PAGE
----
When I began VCAL I was quite surprised about how different VCAL was. VCAL gave me the chance to catch up on work when I was falling behind, and it was very hands on which helped all of us to learn a lot. After commencing VCAL, my health began to improve and I worked hard at making strong friendships, something that was difficult before. I made new friends and I knew that we would be friends for life. I become known as person and not as person with a chronic illness, I was Ben Hockley again, ‘Bones’ was buried.
I also met my teacher Rod Sheehan who was new to MacKillop. He knew about my illness, but if he knew that I hated school, he never let on. He treated me as though I was an enthusiastic learner, set high standards and expected me to work hard. Despite the hard work, I began to communicate, I began to participate, I began to become responsible for the direction of my life, and I began to enjoy school.
VCAL gave us great opportunities to have fun while we also worked on major assessments. One of the most challenging would have to have been the VCAL dinner. The year 11 VCAL students came together to cook a three course meal for almost 200 people including all VCAL parents, year 12 VCAL students, and special guests. We had to plan our menu, source our ingredients and organise every detail. On the night, it got extremely stressful as things don’t always run smoothly when food rooms are turned into a commercial kitchen and coordinated by Year 11 students. Our parents enjoyed the meal and were so proud of our efforts.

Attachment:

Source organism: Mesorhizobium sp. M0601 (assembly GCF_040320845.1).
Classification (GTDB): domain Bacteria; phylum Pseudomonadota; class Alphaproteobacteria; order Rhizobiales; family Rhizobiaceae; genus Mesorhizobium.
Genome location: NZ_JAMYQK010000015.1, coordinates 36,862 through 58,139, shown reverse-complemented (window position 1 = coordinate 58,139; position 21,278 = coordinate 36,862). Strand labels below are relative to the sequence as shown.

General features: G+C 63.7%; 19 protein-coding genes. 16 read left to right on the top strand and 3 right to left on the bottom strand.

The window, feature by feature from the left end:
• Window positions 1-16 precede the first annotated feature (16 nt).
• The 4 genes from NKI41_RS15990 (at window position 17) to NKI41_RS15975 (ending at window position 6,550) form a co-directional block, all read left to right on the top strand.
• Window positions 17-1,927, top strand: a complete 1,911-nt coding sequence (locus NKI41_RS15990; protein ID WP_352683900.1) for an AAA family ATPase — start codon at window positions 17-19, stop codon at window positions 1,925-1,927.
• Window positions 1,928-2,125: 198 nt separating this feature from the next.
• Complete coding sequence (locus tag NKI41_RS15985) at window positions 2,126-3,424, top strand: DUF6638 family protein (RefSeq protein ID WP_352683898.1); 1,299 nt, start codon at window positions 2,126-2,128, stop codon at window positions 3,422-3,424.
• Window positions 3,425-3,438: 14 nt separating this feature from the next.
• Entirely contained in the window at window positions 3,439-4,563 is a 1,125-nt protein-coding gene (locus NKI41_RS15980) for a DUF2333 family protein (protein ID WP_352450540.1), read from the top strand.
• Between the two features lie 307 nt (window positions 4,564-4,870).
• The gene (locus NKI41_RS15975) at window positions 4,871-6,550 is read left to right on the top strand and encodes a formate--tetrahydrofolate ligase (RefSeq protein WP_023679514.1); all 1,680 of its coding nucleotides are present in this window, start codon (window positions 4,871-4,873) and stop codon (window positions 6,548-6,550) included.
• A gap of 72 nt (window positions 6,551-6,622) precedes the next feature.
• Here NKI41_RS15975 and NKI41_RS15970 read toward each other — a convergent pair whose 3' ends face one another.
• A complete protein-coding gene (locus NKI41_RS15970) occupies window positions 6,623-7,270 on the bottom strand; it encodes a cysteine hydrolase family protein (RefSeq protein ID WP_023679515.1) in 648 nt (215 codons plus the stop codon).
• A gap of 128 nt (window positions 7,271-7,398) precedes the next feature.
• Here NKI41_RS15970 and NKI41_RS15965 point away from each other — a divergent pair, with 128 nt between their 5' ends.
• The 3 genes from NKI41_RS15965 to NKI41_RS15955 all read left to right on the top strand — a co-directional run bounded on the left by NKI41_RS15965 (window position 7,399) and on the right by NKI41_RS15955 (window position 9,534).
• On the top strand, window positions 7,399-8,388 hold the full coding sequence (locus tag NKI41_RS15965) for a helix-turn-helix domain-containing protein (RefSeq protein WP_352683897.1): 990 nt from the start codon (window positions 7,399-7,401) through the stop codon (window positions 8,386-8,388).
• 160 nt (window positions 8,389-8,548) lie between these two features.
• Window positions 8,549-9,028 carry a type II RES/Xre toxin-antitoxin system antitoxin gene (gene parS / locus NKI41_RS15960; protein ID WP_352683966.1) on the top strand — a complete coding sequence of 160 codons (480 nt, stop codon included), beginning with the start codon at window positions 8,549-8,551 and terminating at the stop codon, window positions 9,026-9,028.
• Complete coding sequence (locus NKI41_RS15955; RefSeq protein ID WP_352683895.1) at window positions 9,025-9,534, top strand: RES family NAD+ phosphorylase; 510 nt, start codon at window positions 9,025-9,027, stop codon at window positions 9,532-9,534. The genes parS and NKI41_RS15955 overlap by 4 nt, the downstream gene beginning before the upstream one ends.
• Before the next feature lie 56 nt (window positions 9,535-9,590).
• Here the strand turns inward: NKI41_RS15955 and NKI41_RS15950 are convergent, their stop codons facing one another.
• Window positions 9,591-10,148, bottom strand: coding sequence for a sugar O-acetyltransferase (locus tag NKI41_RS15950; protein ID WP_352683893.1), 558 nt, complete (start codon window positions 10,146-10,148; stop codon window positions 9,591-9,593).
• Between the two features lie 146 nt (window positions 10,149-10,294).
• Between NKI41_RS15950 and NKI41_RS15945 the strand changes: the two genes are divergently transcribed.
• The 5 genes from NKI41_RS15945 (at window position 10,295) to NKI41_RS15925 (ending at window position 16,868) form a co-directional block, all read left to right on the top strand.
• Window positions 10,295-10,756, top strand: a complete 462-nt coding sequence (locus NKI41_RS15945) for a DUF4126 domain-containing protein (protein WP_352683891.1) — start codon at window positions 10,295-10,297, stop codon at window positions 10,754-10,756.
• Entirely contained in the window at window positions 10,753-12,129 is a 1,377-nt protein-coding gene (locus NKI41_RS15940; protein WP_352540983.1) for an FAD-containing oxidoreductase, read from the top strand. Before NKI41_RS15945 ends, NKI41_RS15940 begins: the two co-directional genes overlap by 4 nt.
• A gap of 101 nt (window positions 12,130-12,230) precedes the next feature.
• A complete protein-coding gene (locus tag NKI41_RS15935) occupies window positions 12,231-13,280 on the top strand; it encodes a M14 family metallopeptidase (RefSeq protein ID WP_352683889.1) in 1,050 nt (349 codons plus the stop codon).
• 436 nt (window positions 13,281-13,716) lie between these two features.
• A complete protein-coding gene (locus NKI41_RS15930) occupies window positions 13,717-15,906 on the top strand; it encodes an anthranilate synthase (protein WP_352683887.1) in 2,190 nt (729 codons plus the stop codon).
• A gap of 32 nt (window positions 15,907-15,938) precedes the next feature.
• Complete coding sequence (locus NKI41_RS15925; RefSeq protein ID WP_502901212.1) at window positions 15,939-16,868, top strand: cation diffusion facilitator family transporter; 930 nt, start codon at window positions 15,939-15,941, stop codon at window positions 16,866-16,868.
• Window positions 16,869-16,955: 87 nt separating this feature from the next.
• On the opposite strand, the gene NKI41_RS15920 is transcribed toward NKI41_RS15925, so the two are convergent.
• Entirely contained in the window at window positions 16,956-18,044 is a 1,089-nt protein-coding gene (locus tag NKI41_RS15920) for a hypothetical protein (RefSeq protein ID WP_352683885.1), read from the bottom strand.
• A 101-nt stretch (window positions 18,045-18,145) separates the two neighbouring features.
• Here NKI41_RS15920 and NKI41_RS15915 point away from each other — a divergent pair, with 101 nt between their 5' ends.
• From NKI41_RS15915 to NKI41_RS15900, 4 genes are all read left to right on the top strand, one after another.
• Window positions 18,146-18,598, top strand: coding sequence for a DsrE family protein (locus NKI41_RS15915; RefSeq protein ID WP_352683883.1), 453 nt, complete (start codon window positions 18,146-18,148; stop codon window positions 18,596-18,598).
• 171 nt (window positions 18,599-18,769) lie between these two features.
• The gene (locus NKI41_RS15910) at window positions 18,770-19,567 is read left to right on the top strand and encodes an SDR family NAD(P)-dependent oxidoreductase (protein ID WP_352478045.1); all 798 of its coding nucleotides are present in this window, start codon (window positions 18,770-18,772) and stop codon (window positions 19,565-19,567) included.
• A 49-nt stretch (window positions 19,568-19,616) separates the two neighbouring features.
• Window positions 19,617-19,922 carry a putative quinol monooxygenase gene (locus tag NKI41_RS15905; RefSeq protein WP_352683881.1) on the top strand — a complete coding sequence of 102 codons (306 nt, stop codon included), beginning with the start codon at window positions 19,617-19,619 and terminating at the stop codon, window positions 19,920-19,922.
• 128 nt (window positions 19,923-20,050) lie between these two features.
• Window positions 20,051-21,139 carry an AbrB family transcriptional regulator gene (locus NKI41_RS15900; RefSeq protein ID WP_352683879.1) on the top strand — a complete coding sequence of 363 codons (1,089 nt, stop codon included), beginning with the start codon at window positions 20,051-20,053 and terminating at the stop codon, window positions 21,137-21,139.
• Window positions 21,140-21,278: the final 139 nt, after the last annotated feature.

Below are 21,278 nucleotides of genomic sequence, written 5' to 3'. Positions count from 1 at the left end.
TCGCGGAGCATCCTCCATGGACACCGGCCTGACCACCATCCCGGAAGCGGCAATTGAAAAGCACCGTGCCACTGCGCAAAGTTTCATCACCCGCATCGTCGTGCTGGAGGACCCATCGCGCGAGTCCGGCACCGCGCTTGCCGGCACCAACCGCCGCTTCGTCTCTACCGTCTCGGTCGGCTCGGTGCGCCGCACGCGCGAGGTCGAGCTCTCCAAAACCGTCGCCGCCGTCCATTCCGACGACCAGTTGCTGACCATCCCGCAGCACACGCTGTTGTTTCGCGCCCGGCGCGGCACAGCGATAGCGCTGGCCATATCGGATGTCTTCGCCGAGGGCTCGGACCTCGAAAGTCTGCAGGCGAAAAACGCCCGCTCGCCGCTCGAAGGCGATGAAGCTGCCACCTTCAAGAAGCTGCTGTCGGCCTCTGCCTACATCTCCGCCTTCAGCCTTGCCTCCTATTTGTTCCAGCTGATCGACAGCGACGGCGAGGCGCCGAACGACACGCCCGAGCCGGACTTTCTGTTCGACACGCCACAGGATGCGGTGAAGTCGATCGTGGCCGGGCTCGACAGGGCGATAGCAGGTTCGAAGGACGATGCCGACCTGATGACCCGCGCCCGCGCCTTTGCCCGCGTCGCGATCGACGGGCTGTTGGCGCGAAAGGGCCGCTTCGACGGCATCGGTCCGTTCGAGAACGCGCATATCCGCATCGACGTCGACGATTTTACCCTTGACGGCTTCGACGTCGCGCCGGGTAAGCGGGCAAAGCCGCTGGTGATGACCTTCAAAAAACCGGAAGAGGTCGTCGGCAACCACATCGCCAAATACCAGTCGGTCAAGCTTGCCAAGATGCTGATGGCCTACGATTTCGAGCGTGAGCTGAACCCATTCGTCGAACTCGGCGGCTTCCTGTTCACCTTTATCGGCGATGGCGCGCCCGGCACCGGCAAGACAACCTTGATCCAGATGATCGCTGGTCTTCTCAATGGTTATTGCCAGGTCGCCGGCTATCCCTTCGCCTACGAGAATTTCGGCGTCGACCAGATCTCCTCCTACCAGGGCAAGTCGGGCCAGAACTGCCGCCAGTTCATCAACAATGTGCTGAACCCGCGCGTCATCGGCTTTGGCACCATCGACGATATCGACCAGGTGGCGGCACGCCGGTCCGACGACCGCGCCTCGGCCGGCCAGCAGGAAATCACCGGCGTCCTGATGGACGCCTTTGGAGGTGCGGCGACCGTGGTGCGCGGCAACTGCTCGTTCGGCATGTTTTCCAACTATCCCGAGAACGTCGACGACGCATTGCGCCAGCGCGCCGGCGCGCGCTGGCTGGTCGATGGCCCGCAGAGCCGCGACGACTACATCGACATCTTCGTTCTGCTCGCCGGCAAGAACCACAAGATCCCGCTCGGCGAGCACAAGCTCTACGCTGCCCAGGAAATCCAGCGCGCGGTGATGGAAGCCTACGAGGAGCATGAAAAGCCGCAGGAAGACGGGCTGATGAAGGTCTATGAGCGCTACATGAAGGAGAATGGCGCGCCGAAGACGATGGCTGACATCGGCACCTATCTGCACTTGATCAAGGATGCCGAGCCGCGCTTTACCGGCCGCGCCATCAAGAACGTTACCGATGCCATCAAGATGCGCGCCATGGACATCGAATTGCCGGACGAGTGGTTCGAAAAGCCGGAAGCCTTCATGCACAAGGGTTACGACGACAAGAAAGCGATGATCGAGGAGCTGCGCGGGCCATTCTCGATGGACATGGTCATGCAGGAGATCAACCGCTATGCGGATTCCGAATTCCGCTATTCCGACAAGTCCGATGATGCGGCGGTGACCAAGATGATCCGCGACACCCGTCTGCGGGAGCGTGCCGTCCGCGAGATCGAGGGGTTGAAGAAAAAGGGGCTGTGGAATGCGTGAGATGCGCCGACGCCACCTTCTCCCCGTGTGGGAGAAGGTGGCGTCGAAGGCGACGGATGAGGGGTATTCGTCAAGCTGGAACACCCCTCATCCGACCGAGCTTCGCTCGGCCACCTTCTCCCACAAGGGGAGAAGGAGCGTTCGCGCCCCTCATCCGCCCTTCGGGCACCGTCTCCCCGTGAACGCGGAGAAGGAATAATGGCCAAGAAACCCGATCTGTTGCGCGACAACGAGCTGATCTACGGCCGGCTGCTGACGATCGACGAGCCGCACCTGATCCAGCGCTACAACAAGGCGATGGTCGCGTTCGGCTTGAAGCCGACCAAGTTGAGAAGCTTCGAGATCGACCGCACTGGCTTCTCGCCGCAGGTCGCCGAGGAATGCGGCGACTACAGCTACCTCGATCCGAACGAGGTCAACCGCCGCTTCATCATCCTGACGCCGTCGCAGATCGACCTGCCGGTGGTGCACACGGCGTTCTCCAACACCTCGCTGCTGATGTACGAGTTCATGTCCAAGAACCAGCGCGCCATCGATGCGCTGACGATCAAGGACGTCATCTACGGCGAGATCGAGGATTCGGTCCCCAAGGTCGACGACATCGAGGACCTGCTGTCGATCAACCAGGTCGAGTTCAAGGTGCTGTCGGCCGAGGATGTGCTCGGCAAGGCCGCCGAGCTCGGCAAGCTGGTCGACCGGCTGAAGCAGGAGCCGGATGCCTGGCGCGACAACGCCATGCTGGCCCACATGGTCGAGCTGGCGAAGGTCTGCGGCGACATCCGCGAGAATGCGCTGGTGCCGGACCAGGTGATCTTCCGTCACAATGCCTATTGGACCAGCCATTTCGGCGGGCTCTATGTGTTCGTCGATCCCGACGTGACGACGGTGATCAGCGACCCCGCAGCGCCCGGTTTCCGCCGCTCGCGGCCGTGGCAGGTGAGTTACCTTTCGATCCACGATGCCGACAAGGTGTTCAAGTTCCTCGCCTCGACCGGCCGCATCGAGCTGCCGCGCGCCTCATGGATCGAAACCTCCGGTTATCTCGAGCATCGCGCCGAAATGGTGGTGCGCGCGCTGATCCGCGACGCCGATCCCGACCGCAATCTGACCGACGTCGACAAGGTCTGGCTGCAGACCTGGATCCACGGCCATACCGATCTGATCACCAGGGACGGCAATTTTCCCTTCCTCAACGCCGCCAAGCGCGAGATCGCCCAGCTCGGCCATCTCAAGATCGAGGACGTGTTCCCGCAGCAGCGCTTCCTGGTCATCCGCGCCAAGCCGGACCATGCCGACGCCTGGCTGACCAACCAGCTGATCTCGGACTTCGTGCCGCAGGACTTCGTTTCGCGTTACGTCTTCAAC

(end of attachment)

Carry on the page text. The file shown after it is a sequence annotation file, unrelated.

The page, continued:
I worked as part of a team to design and build dog kennels with children from the local primary school that we later donated to the Geelong Animal Welfare Society. I did work experience in the animal department at my school and even went back to help out in my holidays. I have never been a good public speaker but I was helped to overcome my fears through the many opportunities I was offered where I could develop my ability to speak to an audience. I spoke at parent information nights, and I was selected to man a stand at a VCAL exhibition where we displayed our work and I interacted with visitors to the exhibition. I even enrolled in an Animal Studies course at TAFE one day a week and I have successfully continued these studies since leaving school.